Last updated: 6/8/2016

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English 8th February

English 8


How do the amendments to the Constitution support and guide the participation of jurors in trials?
  • Identify key ideas and inferences along with text support
  • Determine the central idea
  • Provide a summary
  • Trace and evaluate arguments 
  • Write arguments with support
  • Organize reasons and evidence in written arguments
  • Write with clarity
  • Write conclusions to support arguments
  • Write to inform or explain
  • Use appropriate and precise language
  • Write responses based on research
  • Use and correctly cite information from multiple sources
  • Prepare for discussions
  • Follow rules for discussions, set goals and deadlines, and define role
  • Pose and respond to questions

How do people change based on the personalities contained in a group?

How does an individual influence the opinion or actions of a group?

To what extent would you stand up for what you believe in?


(1) W.8.2 Write informative/explanatory texts to examine a topic and convey ideas, concepts, and information through the selection, organization, and analysis of relevant content.
(1) W.8.3 Write narratives to develop real or imagined experiences or events using effective technique, relevant descriptive details, and well-structured event sequences.
(1) W.8.4 Produce clear and coherent writing in which the development, organization, and style are appropriate to task, purpose, and audience. (Grade-specific expectations for writing types are defined in standards 1-3 above.)
(1) W.8.5 With some guidance and support from peers and adults, develop and strengthen writing as needed by planning, revising, editing, rewriting, or trying a new approach, focusing on how well purpose and audience have been addressed.
(1) W.8.6 Use technology, including the Internet, to produce and publish writing and present the relationships between information and ideas efficiently as well as to interact and collaborate with others.
(1) W.8.7 Conduct short research projects to answer a question (including a self-generated question), drawing on several sources and generating additional related, focused questions that allow for multiple avenues of exploration.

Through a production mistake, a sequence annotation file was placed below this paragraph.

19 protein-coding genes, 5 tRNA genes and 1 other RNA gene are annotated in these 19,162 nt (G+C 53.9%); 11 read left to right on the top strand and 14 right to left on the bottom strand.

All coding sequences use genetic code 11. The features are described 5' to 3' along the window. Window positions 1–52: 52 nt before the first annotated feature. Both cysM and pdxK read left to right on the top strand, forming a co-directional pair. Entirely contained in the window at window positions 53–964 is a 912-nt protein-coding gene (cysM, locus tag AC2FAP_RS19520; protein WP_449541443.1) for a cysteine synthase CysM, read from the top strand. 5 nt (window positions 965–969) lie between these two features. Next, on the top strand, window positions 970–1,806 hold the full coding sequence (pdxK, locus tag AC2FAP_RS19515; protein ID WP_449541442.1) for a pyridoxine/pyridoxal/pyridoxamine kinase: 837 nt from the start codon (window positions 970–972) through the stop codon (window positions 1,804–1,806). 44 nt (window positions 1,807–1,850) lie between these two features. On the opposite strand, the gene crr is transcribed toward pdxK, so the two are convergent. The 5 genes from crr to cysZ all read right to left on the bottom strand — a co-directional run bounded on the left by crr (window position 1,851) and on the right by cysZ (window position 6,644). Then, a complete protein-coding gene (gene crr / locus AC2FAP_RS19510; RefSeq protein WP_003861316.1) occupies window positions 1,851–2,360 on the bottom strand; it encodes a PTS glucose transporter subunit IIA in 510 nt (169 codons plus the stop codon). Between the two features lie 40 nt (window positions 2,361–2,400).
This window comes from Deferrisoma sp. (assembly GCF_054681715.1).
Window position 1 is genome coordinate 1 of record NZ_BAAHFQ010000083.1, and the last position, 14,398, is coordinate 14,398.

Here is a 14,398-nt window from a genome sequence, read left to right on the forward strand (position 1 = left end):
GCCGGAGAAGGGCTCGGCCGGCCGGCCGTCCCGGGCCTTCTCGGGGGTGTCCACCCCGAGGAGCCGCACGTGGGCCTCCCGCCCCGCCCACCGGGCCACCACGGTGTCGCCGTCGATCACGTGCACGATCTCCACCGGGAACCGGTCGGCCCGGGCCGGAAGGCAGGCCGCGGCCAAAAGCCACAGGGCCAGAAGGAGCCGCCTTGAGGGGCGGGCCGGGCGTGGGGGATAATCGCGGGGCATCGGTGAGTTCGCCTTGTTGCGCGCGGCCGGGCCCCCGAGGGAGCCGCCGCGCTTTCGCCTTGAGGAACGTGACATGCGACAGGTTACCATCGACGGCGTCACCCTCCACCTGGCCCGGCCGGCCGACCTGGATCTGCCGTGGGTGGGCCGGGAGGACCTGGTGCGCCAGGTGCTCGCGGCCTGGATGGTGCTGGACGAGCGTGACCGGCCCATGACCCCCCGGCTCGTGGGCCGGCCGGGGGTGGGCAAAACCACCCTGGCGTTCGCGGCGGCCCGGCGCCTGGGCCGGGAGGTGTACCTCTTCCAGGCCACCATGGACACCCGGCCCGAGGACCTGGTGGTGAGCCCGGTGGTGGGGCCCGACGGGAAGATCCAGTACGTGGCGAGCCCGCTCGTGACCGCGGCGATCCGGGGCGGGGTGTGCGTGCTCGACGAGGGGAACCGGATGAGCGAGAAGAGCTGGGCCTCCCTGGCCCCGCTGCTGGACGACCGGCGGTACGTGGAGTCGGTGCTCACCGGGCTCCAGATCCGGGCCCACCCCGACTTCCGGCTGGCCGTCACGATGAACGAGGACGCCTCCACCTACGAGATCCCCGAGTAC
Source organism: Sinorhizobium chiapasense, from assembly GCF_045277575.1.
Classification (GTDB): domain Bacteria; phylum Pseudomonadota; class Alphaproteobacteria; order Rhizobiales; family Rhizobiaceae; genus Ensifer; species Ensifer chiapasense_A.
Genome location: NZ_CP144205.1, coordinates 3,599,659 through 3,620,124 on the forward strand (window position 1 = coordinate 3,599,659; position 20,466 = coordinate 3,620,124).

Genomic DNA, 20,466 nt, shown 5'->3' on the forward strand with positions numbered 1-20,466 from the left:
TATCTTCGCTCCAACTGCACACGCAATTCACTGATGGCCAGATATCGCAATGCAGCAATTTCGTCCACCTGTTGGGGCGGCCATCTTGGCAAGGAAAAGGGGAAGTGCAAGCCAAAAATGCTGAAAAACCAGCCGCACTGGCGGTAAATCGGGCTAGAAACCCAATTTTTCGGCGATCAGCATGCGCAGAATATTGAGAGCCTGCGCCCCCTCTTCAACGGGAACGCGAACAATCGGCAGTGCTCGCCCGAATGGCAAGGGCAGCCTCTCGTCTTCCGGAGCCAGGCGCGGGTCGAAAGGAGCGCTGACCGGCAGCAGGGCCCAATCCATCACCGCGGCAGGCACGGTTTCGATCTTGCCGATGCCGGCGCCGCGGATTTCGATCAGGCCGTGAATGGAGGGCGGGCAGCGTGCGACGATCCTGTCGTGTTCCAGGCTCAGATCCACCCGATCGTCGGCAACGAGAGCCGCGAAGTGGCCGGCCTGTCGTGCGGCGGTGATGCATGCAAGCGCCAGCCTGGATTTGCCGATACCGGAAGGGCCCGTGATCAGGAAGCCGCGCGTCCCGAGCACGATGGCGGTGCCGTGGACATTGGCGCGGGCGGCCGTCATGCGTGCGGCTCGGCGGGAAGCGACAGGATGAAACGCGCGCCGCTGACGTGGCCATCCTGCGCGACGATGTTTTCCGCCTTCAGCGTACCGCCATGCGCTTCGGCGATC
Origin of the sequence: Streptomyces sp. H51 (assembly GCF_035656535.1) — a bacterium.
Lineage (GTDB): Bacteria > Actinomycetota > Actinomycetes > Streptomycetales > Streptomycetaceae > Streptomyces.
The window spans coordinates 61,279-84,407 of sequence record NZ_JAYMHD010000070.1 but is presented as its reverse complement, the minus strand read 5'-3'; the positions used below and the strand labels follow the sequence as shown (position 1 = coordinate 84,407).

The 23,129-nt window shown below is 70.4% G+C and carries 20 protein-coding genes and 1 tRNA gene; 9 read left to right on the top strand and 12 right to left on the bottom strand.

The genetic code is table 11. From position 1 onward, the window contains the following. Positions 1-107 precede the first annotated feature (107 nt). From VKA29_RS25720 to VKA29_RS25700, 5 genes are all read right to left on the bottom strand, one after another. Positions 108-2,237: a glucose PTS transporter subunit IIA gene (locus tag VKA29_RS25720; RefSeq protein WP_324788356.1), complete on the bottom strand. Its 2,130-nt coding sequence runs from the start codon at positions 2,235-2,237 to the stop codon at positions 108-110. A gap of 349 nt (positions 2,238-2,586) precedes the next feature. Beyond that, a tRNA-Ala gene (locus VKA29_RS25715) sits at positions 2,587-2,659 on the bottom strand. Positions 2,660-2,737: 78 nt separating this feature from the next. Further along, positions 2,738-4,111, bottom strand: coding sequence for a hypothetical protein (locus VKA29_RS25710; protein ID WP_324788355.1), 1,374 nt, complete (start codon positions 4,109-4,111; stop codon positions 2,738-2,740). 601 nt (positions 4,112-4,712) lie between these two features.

(1) W.8.8 Gather relevant information from multiple print and digital sources, using search terms effectively; assess the credibility and accuracy of each source; and quote or paraphrase the data and conclusions of others while avoiding plagiarism and following a standard format for citation.
  • Students should be able to:
  • Understand the concept and importance of due process of law
  • Identify how the rule of law protects individual rights
  • Describe how jury service is a civic responsibility and protects individual rights
  • Identify key ideas and inferences along with text support
  • Determine the central idea
  • Provide a summary
  • Analyze examples
  • Determine meaning of words
  • Trace and evaluate arguments  
  • Comprehend complex nonfiction texts
  • Write conclusions to support arguments
  • Participate in group discussions
  • Pose and respond to questions
  • Review ideas from more than one perspective
  • dogged
    stubbornly unyielding
  • meek
    humble in spirit or manner; suggesting retiring mildness or even cowed submissiveness
  • bigot
    a prejudiced person who is intolerant of any opinions differing from his own
  • prosecution
    the institution and conduct of legal proceedings against a defendant for criminal behavior
  • defendant
    a person or institution against whom an action is brought in a court of law; the person being sued or accused
  • cross-examination
    (law) close questioning of a hostile witness in a court of law to discredit or throw a new light on the testimony already provided in direct examination
  • abstain
    choose not to consume
  • hung jury